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Using RSS Feeds As PowerView Data Sources

Posted by Author, Curator, Visually Impared Squirrel Literacy Advocate & Dynamics AX Technical Solution Professional (TSP) at Microsoft on

A lot of social media and search sites have the option to output the results as RSS feeds as well as the normal human readable version. PowerPivot has the option to use XML feeds as the source for its’ data sources. It just makes sense to marry the two features together and create Power View dashboards that summarizes the live feeds so that we can start analyzing the searches that we are interested in.

In this walkthrough will show you how easy that is to do.

Creating a PowerPivot RSS Data Source From Twitter

Twitter is a great tool for tracking what the Twitterverse is thinking about and also a great source for mining information. Finding out who is tweeting the most, who is the most influential, and also what the hot topics are and presenting it as a live dashboard should be useful to everyone.

In this short example we will show you how to convert a Twitter search into an RSS feed, use it within PowerPivot to create a data source, and then create a Power View dashboard from the data.

Getting ready

Converting a Twitter search into an RSS feed is pretty simple.

Once you have the search term that you want to return as RSS. Just use the following URL format:”Term”

How to do it…

To create a PowerPivot RSS Data Source from Twitter, follow these steps:

  1. Open up Excel and select the From Data Feeds option from the Get External Data group on the Home tab.
  2. Paste in the RSS Feed URL into the Data Feed Url field.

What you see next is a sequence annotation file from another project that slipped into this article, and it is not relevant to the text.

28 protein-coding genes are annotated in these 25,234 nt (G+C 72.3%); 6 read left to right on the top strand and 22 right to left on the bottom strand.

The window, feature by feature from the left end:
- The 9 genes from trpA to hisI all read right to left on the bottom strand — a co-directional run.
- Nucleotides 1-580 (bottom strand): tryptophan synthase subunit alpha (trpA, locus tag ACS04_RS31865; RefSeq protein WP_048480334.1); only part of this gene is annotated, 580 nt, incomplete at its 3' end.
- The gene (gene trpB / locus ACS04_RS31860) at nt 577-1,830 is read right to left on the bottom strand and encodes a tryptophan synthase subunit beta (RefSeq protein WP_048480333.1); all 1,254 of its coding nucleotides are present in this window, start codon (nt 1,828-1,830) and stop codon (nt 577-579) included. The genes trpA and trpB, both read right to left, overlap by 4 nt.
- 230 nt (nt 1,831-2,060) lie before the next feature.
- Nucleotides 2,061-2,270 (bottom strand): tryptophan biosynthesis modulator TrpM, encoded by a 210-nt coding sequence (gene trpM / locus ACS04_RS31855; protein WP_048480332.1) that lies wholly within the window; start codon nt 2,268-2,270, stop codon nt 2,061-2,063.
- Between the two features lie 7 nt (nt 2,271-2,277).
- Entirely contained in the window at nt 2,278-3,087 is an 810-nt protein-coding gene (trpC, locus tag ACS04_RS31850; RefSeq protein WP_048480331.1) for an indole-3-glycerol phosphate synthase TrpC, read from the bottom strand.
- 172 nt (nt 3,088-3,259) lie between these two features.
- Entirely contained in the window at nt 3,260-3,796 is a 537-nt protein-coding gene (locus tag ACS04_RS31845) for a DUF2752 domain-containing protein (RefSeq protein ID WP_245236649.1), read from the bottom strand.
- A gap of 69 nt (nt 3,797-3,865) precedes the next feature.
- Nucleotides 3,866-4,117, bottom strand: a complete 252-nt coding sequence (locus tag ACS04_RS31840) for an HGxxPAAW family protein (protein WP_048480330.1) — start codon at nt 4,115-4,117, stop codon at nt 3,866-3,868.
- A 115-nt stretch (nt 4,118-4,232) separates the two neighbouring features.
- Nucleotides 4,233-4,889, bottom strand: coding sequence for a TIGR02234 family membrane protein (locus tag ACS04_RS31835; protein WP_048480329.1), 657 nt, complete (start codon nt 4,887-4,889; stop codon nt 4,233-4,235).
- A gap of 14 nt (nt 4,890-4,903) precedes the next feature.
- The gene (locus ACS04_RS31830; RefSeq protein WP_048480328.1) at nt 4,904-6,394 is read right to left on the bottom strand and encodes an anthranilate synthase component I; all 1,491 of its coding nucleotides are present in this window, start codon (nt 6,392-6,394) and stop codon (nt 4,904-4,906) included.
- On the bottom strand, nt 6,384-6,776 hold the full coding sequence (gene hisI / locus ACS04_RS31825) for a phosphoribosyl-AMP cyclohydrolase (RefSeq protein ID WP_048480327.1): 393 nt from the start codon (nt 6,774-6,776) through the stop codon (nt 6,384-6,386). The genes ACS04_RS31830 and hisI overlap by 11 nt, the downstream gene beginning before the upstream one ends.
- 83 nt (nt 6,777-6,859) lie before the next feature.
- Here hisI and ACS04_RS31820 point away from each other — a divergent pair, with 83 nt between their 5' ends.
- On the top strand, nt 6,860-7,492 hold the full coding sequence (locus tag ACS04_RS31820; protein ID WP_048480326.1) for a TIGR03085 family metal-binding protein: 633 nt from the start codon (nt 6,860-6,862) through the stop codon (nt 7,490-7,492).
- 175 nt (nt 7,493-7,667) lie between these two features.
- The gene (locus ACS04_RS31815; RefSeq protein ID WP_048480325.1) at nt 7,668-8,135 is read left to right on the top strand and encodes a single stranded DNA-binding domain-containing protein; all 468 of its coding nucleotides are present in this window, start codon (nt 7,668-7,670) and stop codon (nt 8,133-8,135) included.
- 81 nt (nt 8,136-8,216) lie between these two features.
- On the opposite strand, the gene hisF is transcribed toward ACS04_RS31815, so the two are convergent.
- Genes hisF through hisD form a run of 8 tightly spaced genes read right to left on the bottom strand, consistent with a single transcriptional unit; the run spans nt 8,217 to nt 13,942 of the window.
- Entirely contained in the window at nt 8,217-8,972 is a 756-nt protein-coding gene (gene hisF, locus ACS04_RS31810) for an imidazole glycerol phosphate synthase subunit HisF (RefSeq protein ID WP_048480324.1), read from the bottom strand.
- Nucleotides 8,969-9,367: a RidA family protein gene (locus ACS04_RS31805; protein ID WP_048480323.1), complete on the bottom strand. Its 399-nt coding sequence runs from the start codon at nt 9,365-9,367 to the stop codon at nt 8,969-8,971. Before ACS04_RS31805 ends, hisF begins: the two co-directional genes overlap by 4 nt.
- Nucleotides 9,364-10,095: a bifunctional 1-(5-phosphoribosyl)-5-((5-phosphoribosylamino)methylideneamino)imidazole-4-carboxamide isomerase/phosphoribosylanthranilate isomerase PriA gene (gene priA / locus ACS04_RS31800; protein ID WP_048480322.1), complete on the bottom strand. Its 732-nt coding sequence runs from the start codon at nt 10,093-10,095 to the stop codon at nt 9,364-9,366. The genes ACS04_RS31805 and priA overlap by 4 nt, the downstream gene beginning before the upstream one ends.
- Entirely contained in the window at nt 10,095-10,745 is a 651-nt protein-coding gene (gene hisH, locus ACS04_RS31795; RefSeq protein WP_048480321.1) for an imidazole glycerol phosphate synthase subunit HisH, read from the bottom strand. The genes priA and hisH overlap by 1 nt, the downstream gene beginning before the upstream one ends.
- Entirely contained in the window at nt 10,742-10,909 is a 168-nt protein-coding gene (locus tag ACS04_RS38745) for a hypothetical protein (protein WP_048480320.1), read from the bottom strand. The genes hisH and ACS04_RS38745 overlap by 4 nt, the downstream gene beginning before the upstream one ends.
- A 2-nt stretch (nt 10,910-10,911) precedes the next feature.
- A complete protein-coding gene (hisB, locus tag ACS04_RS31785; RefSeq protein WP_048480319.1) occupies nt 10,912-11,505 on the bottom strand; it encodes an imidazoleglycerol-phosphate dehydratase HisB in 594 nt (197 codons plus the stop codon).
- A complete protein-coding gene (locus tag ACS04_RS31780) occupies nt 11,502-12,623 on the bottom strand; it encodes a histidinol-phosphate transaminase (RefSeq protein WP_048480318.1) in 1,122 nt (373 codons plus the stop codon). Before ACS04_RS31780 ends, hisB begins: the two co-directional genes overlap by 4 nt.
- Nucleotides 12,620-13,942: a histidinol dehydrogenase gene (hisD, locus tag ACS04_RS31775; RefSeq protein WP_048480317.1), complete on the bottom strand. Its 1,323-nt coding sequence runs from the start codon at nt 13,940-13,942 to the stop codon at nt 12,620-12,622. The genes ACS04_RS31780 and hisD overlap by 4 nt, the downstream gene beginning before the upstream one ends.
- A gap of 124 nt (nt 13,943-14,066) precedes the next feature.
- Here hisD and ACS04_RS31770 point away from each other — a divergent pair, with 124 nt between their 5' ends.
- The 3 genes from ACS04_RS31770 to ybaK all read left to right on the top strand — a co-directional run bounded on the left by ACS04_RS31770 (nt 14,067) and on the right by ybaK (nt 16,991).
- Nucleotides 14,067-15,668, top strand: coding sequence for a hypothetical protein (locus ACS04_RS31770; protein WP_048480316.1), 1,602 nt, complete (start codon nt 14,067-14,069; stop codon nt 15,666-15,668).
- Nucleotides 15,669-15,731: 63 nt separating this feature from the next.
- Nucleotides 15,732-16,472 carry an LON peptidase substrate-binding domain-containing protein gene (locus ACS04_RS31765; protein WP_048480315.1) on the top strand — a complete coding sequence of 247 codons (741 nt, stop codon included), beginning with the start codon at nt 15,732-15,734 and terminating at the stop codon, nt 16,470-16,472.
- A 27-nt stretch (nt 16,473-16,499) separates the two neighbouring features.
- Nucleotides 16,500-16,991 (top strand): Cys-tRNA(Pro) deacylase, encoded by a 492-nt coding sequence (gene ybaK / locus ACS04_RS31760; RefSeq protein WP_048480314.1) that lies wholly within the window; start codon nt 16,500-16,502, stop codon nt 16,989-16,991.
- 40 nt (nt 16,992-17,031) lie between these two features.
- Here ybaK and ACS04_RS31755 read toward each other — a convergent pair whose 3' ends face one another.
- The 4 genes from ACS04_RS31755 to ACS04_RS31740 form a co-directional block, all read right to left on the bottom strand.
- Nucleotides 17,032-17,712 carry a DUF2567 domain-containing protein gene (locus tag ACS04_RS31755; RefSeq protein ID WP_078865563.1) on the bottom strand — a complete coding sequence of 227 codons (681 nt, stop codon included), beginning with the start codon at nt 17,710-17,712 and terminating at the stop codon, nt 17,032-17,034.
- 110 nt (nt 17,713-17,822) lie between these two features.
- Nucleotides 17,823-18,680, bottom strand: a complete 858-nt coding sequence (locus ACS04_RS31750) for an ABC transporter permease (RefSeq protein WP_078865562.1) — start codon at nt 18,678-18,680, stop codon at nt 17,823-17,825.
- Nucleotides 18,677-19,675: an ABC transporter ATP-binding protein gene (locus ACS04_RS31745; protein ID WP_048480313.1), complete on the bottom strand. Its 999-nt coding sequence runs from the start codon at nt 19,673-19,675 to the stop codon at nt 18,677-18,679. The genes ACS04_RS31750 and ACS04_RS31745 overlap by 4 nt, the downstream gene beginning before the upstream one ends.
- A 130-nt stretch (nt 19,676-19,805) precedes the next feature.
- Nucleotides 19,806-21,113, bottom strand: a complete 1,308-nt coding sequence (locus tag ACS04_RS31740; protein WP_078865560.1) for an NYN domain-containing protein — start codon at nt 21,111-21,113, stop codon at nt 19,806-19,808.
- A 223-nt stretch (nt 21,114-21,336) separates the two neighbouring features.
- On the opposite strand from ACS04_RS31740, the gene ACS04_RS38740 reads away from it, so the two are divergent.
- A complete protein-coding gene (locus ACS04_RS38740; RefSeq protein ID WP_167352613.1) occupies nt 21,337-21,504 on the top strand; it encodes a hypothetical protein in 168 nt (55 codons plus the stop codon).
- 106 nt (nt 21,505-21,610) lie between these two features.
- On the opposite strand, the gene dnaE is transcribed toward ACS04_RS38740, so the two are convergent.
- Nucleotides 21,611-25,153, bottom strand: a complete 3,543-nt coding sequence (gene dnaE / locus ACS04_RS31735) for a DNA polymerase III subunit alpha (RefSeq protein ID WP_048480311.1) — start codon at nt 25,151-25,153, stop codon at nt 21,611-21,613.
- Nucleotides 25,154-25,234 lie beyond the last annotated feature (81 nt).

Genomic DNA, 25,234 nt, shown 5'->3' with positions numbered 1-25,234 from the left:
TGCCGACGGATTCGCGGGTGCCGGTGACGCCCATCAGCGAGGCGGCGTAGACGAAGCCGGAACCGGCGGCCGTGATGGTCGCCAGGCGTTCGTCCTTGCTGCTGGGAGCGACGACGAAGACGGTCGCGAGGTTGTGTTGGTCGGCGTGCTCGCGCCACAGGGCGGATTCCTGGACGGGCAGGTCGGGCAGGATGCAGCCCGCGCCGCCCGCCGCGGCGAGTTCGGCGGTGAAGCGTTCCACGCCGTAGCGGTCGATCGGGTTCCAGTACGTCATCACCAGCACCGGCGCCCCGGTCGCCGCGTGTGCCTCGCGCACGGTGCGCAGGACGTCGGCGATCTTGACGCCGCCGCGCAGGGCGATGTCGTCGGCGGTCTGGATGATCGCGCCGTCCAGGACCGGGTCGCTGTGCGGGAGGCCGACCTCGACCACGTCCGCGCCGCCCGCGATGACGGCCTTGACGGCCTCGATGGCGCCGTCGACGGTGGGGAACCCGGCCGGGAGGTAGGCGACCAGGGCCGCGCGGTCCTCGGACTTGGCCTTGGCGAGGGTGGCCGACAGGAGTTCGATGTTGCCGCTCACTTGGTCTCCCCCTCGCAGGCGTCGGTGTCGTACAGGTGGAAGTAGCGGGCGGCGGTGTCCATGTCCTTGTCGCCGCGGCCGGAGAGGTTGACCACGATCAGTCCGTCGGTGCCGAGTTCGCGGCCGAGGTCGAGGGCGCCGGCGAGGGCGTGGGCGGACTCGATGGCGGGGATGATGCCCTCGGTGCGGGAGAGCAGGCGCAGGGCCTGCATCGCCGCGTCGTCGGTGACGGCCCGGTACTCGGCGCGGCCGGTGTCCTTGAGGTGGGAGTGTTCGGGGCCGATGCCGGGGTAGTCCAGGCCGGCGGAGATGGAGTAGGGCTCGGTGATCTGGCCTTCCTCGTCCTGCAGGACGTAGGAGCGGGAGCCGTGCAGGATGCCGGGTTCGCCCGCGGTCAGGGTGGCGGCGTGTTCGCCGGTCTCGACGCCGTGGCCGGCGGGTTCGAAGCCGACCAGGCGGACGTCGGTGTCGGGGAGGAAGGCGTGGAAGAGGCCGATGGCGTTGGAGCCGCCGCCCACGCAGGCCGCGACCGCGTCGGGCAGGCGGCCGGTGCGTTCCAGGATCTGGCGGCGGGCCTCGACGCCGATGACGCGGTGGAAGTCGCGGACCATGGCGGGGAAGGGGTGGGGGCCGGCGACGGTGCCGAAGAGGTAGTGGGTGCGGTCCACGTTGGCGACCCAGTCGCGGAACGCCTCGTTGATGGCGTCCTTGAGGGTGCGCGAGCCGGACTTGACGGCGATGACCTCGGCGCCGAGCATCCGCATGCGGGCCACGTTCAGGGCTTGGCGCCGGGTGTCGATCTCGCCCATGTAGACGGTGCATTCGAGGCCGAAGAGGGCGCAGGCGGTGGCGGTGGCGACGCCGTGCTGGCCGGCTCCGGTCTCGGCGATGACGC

3. Before continuing on, click on the Advanced button to make some changes to how the feed is read. In the advanced form, set the Include Atom Elements property to True, the Include Data Service Content to True and the Include Expanded Entries to False.
  4. To make sure that the feed results are readable by PowerPivot, you might want to click on the Test Connection button. If everything is successful, click on the OK button.
  5. Click OK and you will then see the data that is being imported. Before clicking Finish, you may want to view the results by clicking on the Preview & Filter button.

    This gives you the chance to make sure that all of the data is being returned in the right format.
  6. After the data is imported, click Close.

    Now you should see all of your Twitter search results in your PowerPivot worksheet.
  7. From the File menu, select the Save & Send menu item and Save to SharePoint.
  8. This will take you to your PowerPivot Gallery, and you can give your data source a name.
  9. Once the data source is published, it will automatically take you to the web view of the published worksheet. Click on the PowerPivot Gallery link at the top to see all of the data sources.

How it works…

To create a Power View dashboard from the data source, just click on the Power View Designer icon at the top right of the data gallery item.

You will then be taken to the designer. To create a summary list of all your tweets, select the author_name and title fields

After adding a little more panels to your dashboard you can start drilling in and analyzing the Twitterverse.


Using RSS feeds as data sources gives you a way to add context to your standard data. Some other things that you may want to try include:

  • Create formula fields for fields like dates so that you can analyze the data by year, month, date, time of day, day of week etc. to spot trends.
  • Link the feeds to data within the ERP, like contacts so that you can have dashboard information displayed alongside the standard data.

In addition to Twitter, try doing the same for other RSS feed enabled services like:

  • Bing
  • Google
  • Blogs
  • LinkedIn

This is cool stuff. Give it a try.

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